The Meselson-Stahl Experiment (1957–1958), by Matthew Meselson and Franklin Stahl
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In an experiment later named for them, Matthew Stanley Meselson and Franklin William Stahl in the US demonstrated during the 1950s the semi-conservative replication of DNA, such that each daughter DNA molecule contains one new daughter subunit and one subunit conserved from the parental DNA molecule. The researchers conducted the experiment at California Institute of Technology (Caltech) in Pasadena, California, from October 1957 to January 1958. The experiment verified James Watson and Francis Crick´s model for the structure of DNA, which represented DNA as two helical strands wound together in a double helix that replicated semi-conservatively. The Watson-Crick Model for DNA later became the universally accepted DNA model. The Meselson-Stahl experiment enabled researchers to explain how DNA replicates, thereby providing a physical basis for the genetic phenomena of heredity and diseases.
The Meselson-Stahl experiment stemmed from a debate in the 1950s among scientists about how DNA replicated, or copied, itself. The debate began when James Watson and Francis Crick at the University of Cambridge in Cambridge, England, published a paper on the genetic implications of their proposed structure of DNA in May 1953. The Watson-Crick model represented DNA as two helical strands, each its own molecule, wound tightly together in a double helix. The scientists claimed that the two strands were complementary, which meant certain components of one strand matched with certain components of the other strand in the double helix.
With that model of DNA, scientists aimed to explain how organisms preserved and transferred the genetic information of DNA to their offspring. Watson and Crick suggested a method of self-replication for the movement of genetic information, later termed semi-conservative replication, in which DNA strands unwound and separated, so that each strand could serve as a template for a newly replicated strand. According to Watson and Crick, after DNA replicated itself, each new double helix contained one parent strand and one new daughter strand of DNA, thereby conserving one strand of the original double helix. While Watson and Crick proposed the semi-conservative model in 1953, the Meselson-Stahl experiment confirmed the model in 1957.
In 1954, Max Delbrück at Caltech published a paper that challenged the Watson-Crick Model for DNA replication. In his paper, Delbrück argued that the replication process suggested by Watson and Crick was unlikely because of the difficulty associated with unwinding the tightly-wound DNA structure. As an alternative, Delbrück proposed that instead of the entire structure breaking apart or unwinding, small segments of DNA broke from the parent helix. New DNA, Delbrück claimed, formed using the small segments as templates, and the segments then rejoined to form a new hybrid double helix, with parent and daughter segments interspersed throughout the structure.
After the release of Delbrück´s paper, many scientists sought to determine experimentally the mechanism of DNA replication, which yielded a variety of theories on the subject by 1956. Delbrück and Gunther Stent, a professor at the University of California, Berkeley, in Berkeley, California, presented a paper in June 1956 at a symposium at Johns Hopkins University in Baltimore, Maryland, which named and summarized the three prevailing theories regarding DNA replication at the time: semi-conservative, dispersive, and conservative. Delbrück and Stent defined conservative replication as a replication mechanism in which a completely new double helix replicated from the parent helix, with no part of the parent double helix incorporated into the daughter double helix. They described the semi-conservative process as Watson and Crick suggested, with half of the parental DNA molecule conserved in the daughter molecule. Lastly, Delbrück and Stent summarized Delbrück´s dispersive model, in which parental DNA segments distribute throughout the daughter DNA molecule. Delbrück and Stent´s paper provided the background for the Meselson-Stahl experiment.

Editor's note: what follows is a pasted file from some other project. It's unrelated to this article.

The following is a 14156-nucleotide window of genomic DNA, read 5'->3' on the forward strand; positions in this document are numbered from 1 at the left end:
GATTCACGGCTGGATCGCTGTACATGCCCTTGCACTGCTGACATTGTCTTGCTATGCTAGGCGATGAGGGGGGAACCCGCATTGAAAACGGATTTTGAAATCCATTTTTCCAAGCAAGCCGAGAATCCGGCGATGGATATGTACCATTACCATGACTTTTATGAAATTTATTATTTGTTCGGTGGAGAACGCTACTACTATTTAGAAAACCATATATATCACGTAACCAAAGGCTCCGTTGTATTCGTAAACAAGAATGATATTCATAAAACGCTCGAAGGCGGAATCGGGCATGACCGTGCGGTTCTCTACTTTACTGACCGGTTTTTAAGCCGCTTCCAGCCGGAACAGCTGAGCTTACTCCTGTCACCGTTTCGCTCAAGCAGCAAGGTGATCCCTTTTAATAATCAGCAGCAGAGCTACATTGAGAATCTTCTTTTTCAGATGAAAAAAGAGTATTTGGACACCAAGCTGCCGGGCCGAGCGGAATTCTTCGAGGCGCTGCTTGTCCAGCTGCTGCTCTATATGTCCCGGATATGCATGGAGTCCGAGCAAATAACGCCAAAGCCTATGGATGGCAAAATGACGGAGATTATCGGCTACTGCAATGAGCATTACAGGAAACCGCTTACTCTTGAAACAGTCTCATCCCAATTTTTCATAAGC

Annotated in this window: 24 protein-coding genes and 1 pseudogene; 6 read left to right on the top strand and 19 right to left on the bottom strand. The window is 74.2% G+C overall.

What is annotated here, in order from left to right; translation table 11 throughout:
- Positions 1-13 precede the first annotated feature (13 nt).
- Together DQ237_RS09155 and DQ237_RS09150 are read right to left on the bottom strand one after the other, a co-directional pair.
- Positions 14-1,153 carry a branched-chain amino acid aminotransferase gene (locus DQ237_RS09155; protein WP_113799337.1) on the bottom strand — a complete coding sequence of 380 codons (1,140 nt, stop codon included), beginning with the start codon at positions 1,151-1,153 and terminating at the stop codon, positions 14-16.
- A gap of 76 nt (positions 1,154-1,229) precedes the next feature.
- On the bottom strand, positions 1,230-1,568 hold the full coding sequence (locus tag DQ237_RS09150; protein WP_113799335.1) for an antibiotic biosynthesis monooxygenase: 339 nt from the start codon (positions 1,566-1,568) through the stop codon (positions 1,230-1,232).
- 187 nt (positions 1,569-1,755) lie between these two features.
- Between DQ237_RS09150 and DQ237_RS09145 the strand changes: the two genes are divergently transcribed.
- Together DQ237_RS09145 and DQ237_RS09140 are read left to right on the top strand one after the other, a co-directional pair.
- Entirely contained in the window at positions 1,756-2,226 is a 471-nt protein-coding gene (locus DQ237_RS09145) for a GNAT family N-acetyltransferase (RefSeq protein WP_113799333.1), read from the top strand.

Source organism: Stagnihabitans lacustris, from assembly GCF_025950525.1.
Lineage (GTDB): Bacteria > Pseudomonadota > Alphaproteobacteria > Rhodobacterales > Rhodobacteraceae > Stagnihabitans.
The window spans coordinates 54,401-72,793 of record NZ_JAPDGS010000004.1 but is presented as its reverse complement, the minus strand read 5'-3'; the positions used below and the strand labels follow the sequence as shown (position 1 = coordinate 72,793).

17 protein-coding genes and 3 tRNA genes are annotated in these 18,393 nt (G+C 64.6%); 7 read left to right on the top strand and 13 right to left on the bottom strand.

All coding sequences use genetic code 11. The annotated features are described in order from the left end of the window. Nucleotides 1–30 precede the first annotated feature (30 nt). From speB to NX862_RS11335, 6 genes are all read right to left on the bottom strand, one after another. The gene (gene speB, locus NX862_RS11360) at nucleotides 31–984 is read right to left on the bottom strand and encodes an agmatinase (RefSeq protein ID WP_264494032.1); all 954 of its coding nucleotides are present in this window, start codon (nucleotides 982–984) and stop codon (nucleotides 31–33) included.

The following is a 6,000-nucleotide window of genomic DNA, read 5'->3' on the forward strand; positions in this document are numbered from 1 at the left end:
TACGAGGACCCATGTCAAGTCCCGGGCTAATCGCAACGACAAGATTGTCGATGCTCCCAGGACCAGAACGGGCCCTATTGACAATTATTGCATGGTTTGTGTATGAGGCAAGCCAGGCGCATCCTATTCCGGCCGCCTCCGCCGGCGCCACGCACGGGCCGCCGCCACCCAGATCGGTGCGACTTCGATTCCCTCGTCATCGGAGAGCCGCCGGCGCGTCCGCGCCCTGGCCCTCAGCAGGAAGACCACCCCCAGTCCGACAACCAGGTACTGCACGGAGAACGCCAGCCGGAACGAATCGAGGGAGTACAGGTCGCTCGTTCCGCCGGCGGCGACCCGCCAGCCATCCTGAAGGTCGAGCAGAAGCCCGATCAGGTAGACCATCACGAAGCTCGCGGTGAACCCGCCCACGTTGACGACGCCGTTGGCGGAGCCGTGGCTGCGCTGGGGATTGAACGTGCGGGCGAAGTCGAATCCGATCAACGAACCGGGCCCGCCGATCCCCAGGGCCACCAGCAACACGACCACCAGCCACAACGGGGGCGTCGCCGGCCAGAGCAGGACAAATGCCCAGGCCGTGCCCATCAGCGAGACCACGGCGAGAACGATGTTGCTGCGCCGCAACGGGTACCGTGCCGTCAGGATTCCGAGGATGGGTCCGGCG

In 1954, prior to publication of Delbrück´s initial challenge of the Watson-Crick model, Matthew Meselson and Franklin Stahl had joined the DNA replication discussion. During the spring of 1954, Meselson, a graduate student studying chemistry at Caltech, visited Delbrück´s office to discuss DNA replication. According to historian of science Frederic Holmes, during that meeting Meselson began brainstorming ways to determine how DNA replicated. In the summer of 1954, Meselson met Stahl at the Marine Biological Laboratory in Woods Hole, Massachusetts. Stahl, a graduate student studying biology at the University of Rochester in Rochester, New York, agreed to study DNA replication with Meselson the following year at Caltech.
Meselson and Stahl began their collaboration in late 1956. By that time, Stahl had completed his PhD and Meselson had completed the experiments for his PhD, which he received in 1957. They worked on a variety of projects, including DNA replication. All of their projects, however, involved a method first devised by Meselson in 1954, called density-gradient centrifugation. Density-gradient centrifugation separates molecules based on their densities, which depend on the molecular weights of the molecules.
Meselson and Stahl used density-gradient centrifugation to separate different molecules in a solution, a method they later used to separate DNA molecules in a solution. In density gradient centrifugation, a solution is placed in an ultracentrifuge, a machine that spins the samples very fast on the order of 140,000 times the force of gravity or 44,770 revolutions per minute (rpm). As the samples spin, denser substances are pushed toward the bottom, while less dense substances distribute according to their weight in the centrifuge tube. By the end of centrifugation, the molecules reach a position called equilibrium, in which the molecules stop moving and remain in a gradient. The position of the molecules at equilibrium is dependent on the density of the molecule. Meselson and Stahl measured the areas in which DNA was at the highest concentration. Higher concentrations were represented by darker bands of DNA in the centrifuged sample. Stahl represented those bands on a graph, so that the peaks represented locations in the gradient where there was the highest concentration of molecules. Multiple peaks meant that molecules of different densities separated out of the solution.